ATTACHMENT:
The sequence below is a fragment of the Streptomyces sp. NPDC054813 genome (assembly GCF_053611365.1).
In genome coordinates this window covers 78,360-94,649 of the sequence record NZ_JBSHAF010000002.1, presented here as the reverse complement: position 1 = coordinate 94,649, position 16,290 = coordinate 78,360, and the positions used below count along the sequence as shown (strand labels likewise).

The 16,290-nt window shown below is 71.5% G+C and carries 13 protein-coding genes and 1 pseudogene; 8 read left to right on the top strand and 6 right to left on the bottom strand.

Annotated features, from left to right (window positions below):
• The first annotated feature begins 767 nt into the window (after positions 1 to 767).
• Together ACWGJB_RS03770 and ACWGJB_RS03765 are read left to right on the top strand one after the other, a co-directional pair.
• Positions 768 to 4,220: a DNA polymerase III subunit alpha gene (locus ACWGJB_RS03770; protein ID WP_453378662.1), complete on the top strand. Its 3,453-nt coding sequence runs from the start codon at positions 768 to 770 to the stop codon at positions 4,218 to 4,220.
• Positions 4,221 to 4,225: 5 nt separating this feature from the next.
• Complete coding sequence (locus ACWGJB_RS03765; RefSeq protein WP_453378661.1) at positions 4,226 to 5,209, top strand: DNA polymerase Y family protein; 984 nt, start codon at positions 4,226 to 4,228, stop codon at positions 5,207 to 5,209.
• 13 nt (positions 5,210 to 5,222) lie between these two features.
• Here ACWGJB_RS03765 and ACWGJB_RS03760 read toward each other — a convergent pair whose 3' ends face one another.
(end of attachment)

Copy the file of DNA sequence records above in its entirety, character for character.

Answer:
The sequence below is a fragment of the Streptomyces sp. NPDC054813 genome (assembly GCF_053611365.1).
In genome coordinates this window covers 78,360-94,649 of the sequence record NZ_JBSHAF010000002.1, presented here as the reverse complement: position 1 = coordinate 94,649, position 16,290 = coordinate 78,360, and the positions used below count along the sequence as shown (strand labels likewise).

The 16,290-nt window shown below is 71.5% G+C and carries 13 protein-coding genes and 1 pseudogene; 8 read left to right on the top strand and 6 right to left on the bottom strand.

Annotated features, from left to right (window positions below):
• The first annotated feature begins 767 nt into the window (after positions 1 to 767).
• Together ACWGJB_RS03770 and ACWGJB_RS03765 are read left to right on the top strand one after the other, a co-directional pair.
• Positions 768 to 4,220: a DNA polymerase III subunit alpha gene (locus ACWGJB_RS03770; protein ID WP_453378662.1), complete on the top strand. Its 3,453-nt coding sequence runs from the start codon at positions 768 to 770 to the stop codon at positions 4,218 to 4,220.
• Positions 4,221 to 4,225: 5 nt separating this feature from the next.
• Complete coding sequence (locus ACWGJB_RS03765; RefSeq protein WP_453378661.1) at positions 4,226 to 5,209, top strand: DNA polymerase Y family protein; 984 nt, start codon at positions 4,226 to 4,228, stop codon at positions 5,207 to 5,209.
• 13 nt (positions 5,210 to 5,222) lie between these two features.
• Here ACWGJB_RS03765 and ACWGJB_RS03760 read toward each other — a convergent pair whose 3' ends face one another.